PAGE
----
The applicability of Texas’ Dram Shop Act is not limited to motor vehicle accidents involving intoxicated motorists; rather, it extends to any type of alcohol-induced harm that an intoxicated patron caused. For example, you could pursue a dram shop lawsuit after being attacked and beaten by an intoxicated person who was over-served by a bartender.
What Makes a Bar Liable?
Although Texas’ dram shop laws allow injured parties to sue a bar for contributing to the cause of the injuries they suffered in a drunken driving wreck, those parties can only succeed with such a suit if a bar has violated very specific rules. So long as alcohol is legal to sell and consume, there must be some balance between a bar’s right to free enterprise and the public’s need to be protected from the dangers of drunken drivers. But bars cannot feasibly be held liable for every instance of drunken driving, so the Dram Shop Act applies a standard that must be met to establish the liability of a bar.
According to Texas’ Dram Shop laws, a bar is not liable for over serving alcohol until a person becomes noticeably intoxicated, yet the bar continues to serve that person.
What Constitutes a Dangerous Level of Intoxication?
TABC guidelines require plaintiffs pursuing a Dram Shop lawsuit to prove that the drunken driver was served alcohol after showing obvious signs of intoxication, and although a clear and present danger to himself and others, the bar continued serving him. These signs of obvious intoxication can include changes in the patrons’ physical characteristics (such as bloodshot eyes, loss of balance, and lost control of bodily functions), or may be noted by altered and abnormal behavior. For example, some people are prone to violence when drunk, while others become more sexually uninhibited. While some people get loud and extremely extroverted when intoxicated, others become uncommonly quiet and withdrawn. Since some drinkers are more able to conceal the outward signs of intoxication than others, the sheer number of drinks ordered by a single patron is perhaps the most reliable indicator of intoxication.
How Can a Bar Recognize Obvious Intoxication?
First, a drinking establishment needs to make sure all of its employees have attended and completed TABC training. Not only is this required to avoid liability for harm caused by drunken patrons, but this training teaches servers how to detect obvious signs of intoxication in their customers. The most important component in server training is diligence – bartenders and waitstaff must keep a constant watchful eye on their patrons. If you’ve ever spent any time in bars and clubs, then you know that it’s usually not that hard to spot the intoxicated patrons. Usually, you only need to look for them. Although, as mentioned above, some drinkers can hide the signs of intoxication, so servers need a way of detecting when these customers are intoxicated. Just as with observing patrons, this isn’t that difficult either. To order food and drinks, most bars and restaurants now use some sort of computerized system. Thus, every time a patron orders a drink on his tab, a bartender just needs to be observant of how many drinks have they’ve ordered. Once the amount of beverages purchased has surpassed the amount it would take to make the customer intoxicated, service should be cut off in compliance with TABC mandates on safe service of alcohol.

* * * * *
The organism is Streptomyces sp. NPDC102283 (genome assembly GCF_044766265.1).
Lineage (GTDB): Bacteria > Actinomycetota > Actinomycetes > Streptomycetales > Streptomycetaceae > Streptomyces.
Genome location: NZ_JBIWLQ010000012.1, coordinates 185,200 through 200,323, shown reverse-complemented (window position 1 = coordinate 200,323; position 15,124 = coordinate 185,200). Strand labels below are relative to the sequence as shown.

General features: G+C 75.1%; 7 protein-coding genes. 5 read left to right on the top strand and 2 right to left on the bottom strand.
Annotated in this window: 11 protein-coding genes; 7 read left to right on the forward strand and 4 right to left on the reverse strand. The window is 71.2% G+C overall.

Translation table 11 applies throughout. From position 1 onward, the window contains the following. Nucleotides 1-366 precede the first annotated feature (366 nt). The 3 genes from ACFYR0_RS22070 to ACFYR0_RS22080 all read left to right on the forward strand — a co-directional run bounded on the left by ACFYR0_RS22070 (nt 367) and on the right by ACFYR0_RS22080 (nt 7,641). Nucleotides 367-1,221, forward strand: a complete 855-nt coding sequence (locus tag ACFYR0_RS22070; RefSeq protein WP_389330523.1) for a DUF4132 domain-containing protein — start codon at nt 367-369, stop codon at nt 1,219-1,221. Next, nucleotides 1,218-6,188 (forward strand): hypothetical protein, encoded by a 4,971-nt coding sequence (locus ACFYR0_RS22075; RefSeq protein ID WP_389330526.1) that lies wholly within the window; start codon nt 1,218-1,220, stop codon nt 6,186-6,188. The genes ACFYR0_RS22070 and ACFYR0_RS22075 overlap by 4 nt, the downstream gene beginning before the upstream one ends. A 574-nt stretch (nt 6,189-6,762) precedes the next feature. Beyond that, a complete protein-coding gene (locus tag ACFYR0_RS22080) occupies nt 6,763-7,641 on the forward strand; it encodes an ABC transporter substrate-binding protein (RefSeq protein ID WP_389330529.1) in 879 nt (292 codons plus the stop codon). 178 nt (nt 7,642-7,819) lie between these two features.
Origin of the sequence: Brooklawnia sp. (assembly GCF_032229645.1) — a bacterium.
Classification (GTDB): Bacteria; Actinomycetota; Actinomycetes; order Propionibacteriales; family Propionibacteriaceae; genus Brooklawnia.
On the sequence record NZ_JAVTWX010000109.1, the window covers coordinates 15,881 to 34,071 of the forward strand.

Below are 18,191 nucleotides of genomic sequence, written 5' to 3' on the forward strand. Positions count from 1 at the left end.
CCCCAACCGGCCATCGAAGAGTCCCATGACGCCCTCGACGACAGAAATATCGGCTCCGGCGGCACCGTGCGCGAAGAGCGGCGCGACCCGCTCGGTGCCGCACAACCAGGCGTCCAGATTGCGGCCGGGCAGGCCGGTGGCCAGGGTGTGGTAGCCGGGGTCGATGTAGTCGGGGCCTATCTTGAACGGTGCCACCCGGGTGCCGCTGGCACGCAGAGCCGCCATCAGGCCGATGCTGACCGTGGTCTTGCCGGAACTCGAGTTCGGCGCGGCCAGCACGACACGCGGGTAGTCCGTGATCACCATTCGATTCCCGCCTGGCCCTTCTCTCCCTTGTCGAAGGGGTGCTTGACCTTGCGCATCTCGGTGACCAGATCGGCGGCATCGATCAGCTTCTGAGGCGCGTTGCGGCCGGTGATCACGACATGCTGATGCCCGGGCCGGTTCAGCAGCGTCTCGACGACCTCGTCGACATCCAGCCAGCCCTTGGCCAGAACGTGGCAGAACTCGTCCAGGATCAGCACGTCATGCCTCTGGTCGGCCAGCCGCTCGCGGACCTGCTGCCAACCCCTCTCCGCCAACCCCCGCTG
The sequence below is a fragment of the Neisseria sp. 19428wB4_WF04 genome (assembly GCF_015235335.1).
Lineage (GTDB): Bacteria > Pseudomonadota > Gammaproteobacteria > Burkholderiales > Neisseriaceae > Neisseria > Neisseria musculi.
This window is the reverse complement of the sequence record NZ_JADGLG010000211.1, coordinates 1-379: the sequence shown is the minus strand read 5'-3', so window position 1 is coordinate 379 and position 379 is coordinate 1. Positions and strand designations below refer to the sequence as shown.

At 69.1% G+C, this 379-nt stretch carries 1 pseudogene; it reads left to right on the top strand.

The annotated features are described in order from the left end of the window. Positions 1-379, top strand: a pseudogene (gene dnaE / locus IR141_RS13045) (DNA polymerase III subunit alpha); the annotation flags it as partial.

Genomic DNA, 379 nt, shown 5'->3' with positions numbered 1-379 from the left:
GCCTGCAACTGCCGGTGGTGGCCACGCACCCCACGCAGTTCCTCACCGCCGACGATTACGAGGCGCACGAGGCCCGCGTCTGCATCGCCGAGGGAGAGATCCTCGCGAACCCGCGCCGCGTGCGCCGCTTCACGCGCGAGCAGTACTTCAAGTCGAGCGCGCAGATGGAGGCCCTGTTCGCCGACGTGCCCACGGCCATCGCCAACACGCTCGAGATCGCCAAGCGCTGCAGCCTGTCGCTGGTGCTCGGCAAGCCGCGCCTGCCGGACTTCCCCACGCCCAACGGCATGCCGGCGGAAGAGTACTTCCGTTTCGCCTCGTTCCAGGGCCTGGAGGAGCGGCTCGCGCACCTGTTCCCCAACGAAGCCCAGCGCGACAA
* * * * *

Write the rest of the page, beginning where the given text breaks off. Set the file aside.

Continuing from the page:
Unfortunately, most drinking establishments are more concerned with making profits than protecting their customers until a drunken driving accident happens. Therefore, if you’ve been injured in a drunken driving accident, odds are that the drinking establishment that served the driver wasn’t taking the necessary precautions to avoid liability.
What is a Plaintiff Required to Prove?
To win a dram shop case, it’s not enough just to know that the bar served an obviously intoxicated patron, but you’re going to have to be able to prove it. Moreover, you’ll need to establish that the bar’s wrongful actions were the actual and proximate cause of the accident and your injuries.
Eye-witness accounts from bar patrons and surveillance video can demonstrate that the drunken driver was obviously intoxicated before leaving the bar. Our Houston drunk driving accident attorneys have even been able to use the driver’s phone records and social network page to track down drinking buddies who can help demonstrate the recipient’s level of noticeable intoxication while he was still drinking in the bar. Moreover, other bar patrons can testify as to whether not the bar habitually serves patrons past the point of intoxication. We’ve even sent private investigators armed with surveillance cameras into bars we’re investigating to attempt ordering alcohol when they’ve already had enough to become intoxicated. Interviews with employees can reveal whether or not they’ve been properly trained according to TABC regulations. Sales records and/or debit and credit card receipts can show just how many alcoholic beverages the patron bought before leaving the bar. By questioning the arresting or investigating officer, your attorney can also demonstrate the driver’s intoxication and the role it played in the accident.